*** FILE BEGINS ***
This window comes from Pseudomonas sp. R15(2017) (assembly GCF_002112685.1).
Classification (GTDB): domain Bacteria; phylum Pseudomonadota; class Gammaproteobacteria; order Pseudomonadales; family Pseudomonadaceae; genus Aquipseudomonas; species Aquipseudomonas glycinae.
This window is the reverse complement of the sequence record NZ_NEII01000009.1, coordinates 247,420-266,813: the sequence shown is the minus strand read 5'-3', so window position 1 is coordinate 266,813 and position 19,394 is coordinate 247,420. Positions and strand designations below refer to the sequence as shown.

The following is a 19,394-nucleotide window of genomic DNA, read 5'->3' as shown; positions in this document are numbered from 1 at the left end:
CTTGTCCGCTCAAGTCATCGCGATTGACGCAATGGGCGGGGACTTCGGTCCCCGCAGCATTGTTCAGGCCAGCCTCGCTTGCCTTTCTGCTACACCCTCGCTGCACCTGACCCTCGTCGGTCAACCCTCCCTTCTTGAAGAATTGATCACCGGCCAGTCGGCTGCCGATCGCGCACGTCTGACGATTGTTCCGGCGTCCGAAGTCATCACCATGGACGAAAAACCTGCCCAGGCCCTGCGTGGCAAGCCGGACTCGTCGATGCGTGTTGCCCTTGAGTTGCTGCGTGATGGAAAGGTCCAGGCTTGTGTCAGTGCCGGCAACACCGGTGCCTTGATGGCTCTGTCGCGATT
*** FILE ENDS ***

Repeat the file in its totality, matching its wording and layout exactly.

This window comes from Pseudomonas sp. R15(2017) (assembly GCF_002112685.1).
Classification (GTDB): domain Bacteria; phylum Pseudomonadota; class Gammaproteobacteria; order Pseudomonadales; family Pseudomonadaceae; genus Aquipseudomonas; species Aquipseudomonas glycinae.
This window is the reverse complement of the sequence record NZ_NEII01000009.1, coordinates 247,420-266,813: the sequence shown is the minus strand read 5'-3', so window position 1 is coordinate 266,813 and position 19,394 is coordinate 247,420. Positions and strand designations below refer to the sequence as shown.

The following is a 19,394-nucleotide window of genomic DNA, read 5'->3' as shown; positions in this document are numbered from 1 at the left end:
CTTGTCCGCTCAAGTCATCGCGATTGACGCAATGGGCGGGGACTTCGGTCCCCGCAGCATTGTTCAGGCCAGCCTCGCTTGCCTTTCTGCTACACCCTCGCTGCACCTGACCCTCGTCGGTCAACCCTCCCTTCTTGAAGAATTGATCACCGGCCAGTCGGCTGCCGATCGCGCACGTCTGACGATTGTTCCGGCGTCCGAAGTCATCACCATGGACGAAAAACCTGCCCAGGCCCTGCGTGGCAAGCCGGACTCGTCGATGCGTGTTGCCCTTGAGTTGCTGCGTGATGGAAAGGTCCAGGCTTGTGTCAGTGCCGGCAACACCGGTGCCTTGATGGCTCTGTCGCGATT